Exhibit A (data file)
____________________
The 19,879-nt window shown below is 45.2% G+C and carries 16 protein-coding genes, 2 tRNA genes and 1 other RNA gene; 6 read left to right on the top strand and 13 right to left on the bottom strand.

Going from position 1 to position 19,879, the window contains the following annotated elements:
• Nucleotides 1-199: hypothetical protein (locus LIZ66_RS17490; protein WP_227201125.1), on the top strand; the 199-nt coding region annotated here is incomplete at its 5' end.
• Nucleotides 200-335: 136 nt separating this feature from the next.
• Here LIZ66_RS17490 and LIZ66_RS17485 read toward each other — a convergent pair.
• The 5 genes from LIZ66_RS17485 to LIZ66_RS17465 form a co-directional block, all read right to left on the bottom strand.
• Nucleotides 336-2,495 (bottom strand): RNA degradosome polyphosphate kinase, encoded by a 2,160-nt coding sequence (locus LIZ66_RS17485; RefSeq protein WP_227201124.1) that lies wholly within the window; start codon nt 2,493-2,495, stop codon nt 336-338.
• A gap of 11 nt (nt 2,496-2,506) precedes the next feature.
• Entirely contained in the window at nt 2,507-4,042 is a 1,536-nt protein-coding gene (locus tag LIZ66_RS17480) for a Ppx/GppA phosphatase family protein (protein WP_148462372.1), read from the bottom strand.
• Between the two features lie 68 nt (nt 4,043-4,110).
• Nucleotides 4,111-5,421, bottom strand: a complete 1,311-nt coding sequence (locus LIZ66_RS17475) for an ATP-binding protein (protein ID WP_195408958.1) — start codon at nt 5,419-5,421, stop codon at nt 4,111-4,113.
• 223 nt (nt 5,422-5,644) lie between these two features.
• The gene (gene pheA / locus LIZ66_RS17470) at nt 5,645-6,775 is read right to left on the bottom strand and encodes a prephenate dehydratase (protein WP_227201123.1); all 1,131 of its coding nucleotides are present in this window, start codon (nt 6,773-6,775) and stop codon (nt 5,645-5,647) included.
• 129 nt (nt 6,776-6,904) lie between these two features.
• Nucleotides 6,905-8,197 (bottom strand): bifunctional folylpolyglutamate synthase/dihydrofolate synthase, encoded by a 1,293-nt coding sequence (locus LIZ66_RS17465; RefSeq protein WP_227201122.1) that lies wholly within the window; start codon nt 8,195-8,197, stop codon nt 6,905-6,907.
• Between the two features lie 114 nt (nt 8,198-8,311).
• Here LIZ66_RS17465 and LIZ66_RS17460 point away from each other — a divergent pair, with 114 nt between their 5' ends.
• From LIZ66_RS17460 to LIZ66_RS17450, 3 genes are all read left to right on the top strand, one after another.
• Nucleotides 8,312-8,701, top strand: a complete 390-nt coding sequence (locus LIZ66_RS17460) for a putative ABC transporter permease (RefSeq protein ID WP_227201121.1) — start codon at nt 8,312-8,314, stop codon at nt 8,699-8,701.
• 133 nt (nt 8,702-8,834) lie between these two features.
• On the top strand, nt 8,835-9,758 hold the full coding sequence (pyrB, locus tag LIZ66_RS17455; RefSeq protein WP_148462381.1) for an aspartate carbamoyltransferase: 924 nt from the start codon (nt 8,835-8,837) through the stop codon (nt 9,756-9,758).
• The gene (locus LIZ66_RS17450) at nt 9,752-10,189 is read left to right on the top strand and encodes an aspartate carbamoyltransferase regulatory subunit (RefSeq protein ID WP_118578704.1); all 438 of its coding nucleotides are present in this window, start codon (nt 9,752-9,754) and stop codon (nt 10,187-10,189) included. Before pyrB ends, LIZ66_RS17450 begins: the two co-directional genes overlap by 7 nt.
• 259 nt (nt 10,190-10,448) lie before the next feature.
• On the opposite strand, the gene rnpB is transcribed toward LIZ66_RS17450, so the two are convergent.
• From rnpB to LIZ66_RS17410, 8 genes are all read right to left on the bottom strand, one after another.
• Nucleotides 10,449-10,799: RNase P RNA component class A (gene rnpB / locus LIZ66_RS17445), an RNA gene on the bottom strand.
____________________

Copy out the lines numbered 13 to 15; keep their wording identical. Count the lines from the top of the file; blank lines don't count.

• The gene (gene pheA / locus LIZ66_RS17470) at nt 5,645-6,775 is read right to left on the bottom strand and encodes a prephenate dehydratase (protein WP_227201123.1); all 1,131 of its coding nucleotides are present in this window, start codon (nt 6,773-6,775) and stop codon (nt 5,645-5,647) included.
• 129 nt (nt 6,776-6,904) lie between these two features.
• Nucleotides 6,905-8,197 (bottom strand): bifunctional folylpolyglutamate synthase/dihydrofolate synthase, encoded by a 1,293-nt coding sequence (locus LIZ66_RS17465; RefSeq protein WP_227201122.1) that lies wholly within the window; start codon nt 8,195-8,197, stop codon nt 6,905-6,907.